Posts Tagged ‘netflix’

Netflix Turned a Creative Corner In 2017 With Originals Like ‘Dark,’ ‘Suburra’ and ‘The Punisher’

January 2, 2018

Call it the Lilyhammer of the Gods.

In February 2012, Netflix established its creative model right out of the gate. Its first original show, Lilyhammer, starred “Little” Steven Van Zant, fresh from playing a mobster on The Sopranos…as a mobster, albeit one who’s relocated to Norway for witness-protection purposes.

The road from Lilyhammer‘s quirky Sopranos rehash to Stranger Things‘ unabashed theft from ’80s pop-culture staples is not a particularly long one. All that changed was the company’s self-identification as a creator of original content rather than an online video store, and its subsequent accumulation of user data and development of a predictive algorithm to deliver the goods.

Many of the network’s original series —”original” being a relative term— speak to this desire to please the crowd with things that have already pleased them. Why have only one off-beat comedy about the mildly crazy lives of young people set in New York (Master of None), for example, when you can also have one in Chicago (Easy) and Los Angeles (Love) as well? It’s too bad Donald Glover titled his show Atlanta and took it to FX, or else I’m sure Netflix would have something on the docket for that youth-culture mecca as well. In a more traditional move, reboots are common, from the campy (Fuller House) to the acclaimed (One Day at a Time). And that little row of Netflix Original rectangles contains enough grim-visaged cops, crooks, and killers to look like a photo array you’d use to identify suspects in the world’s most focus-grouped crime.

Which is what makes shows like DarkThe Punisher, and Suburra: Blood on Rome stand out. From the outside, these 2017 debuts seem like status-quo programming. But each veered of the course they could have cruised down effortlessly, taking creative risks that yielded entertaining and provocative results.

Once is happenstance, twice is coincidence, the third time it’s enemy action: Over at Decider I wrote about the possibility that Dark, The Punisher, and Suburra represent a creative turning point for Netflix, in which the sheer volume of material the network puts out is now enabling some shows to complicate and interrogate their genre elements rather than serving them up straight.

“Ozark” thoughts, Season One, Episode Nine: “Coffee, Black”

August 14, 2017

So I hope you’ll bear with me for a brief rant about Netflix and spoilers. I’ve never understood the contrarian contention that spoilers don’t matter at all. When I say spoilers matter, I’m not joining forces people who complain that the review they chose to read of a movie they haven’t watched yet contains some plot information. Nor am I basing the argument on stories that have nothing more going for them than some big twist, without which the drama is sucked out entirely. What I’m saying is that the rate and timing of plot information is an artistic decision, just like the casting or the editing or the soundtrack or the cinematography. Ideally, you’d learn what happens in the story when it happens in the story, as per the filmmakers’ design.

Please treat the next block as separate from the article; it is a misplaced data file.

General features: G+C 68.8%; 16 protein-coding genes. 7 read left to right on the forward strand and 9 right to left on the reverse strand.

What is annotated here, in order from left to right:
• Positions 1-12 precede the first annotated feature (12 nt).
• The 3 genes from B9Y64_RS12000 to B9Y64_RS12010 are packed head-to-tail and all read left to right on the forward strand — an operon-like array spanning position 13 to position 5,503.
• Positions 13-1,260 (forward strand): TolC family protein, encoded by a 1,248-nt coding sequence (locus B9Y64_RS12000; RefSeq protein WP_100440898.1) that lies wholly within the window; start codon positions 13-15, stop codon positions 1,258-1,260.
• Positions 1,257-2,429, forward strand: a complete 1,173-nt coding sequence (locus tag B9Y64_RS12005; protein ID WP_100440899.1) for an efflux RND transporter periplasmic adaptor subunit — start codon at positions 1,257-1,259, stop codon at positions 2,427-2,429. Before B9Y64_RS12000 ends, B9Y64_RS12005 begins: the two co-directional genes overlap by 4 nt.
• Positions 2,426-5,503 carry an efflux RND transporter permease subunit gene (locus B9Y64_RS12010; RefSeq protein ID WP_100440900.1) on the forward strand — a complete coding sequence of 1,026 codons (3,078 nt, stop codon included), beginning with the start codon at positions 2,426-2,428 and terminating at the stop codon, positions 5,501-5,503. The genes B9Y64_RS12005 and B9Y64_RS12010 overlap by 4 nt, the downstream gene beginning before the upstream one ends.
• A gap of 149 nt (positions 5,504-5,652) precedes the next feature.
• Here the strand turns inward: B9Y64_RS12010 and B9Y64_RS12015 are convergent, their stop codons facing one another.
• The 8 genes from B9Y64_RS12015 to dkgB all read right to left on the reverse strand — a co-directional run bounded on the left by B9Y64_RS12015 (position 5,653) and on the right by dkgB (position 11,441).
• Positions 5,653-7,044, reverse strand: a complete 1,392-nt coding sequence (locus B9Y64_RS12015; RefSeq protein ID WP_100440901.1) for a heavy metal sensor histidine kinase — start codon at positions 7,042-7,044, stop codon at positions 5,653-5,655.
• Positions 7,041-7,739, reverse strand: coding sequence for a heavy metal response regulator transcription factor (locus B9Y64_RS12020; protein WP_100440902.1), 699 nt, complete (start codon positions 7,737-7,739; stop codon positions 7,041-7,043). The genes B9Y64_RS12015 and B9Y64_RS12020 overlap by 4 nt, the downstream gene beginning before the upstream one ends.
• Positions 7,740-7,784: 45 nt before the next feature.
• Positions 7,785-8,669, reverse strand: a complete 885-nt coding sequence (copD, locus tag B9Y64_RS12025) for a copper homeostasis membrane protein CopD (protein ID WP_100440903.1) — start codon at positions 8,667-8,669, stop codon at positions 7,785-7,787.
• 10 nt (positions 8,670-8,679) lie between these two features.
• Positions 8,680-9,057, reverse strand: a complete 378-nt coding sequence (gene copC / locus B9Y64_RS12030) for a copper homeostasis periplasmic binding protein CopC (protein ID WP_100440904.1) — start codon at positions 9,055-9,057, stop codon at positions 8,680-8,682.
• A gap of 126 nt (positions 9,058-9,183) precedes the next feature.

If you care about art in this way, Netflix’s “the whole season drops at once” model essentially mandates that you cram a show down your throat as fast as possible simply to avoid getting spoiled. As a business move, it’s very canny, since it creates the self-reinforcing impression that viewers can’t get enough of each show. And since most of their many, many, many original series arrive with no fanfare, by the time you hear enough about a new show to get interested, the people who happened to climb aboard right away are already talking about the finale. That spoilery video I mentioned above? It was uploaded just four days after the season debuted. Imagine watching a whole new season of Twin Peaks or Game of Thrones or The Leftovers that way. It’s insane!

I reviewed the penultimate episode of Ozark Season One — and also went off on a huge rant about spoilers and Netflix’s “whole season at once” compulsory-binge business model — for Decider. Don’t let that stop you from reading the thing, though — once again, the cast playing the Langmores do beautiful work here.

“Daredevil” thoughts, Season Two, Episode Six: “Regrets Only”

March 26, 2016

Hey, anyone order a full-fledged Kill Bill homage? ‘Cuz in “Regrets Only,” the sixth episode of Daredevil’s second season, that’s what you’re getting. The ep opens with a crew of yakuza assassins in suits and ties zipping through Manhattan on motorcycles. Sure, they lack the Kato masks of the Crazy 88, and the Yeah Yeah Yeah’s “Date With the Night” provides the soundtrack instead of Al Hirt’s “Green Hornet” theme, but I mean, c’mon. Then there’s the first of two different fights in which Daredevil and Elektra wind up silhouetted against some kind of strikingly lit backdrop and/or behind some strikingly lit screen. “Showdown at the House of Blue Leaves,” baby!

I reviewed Daredevil’s sixth episode of Season Two for Decider.

The Great Don Debate: Discuss the Greatness of Mad Men‘s Anti-Hero

April 14, 2014

The terrific writer and critic Hazel Cills and I are debating Don Draper and Mad Men for Netflix right this very minute. Come by and talk to us about it.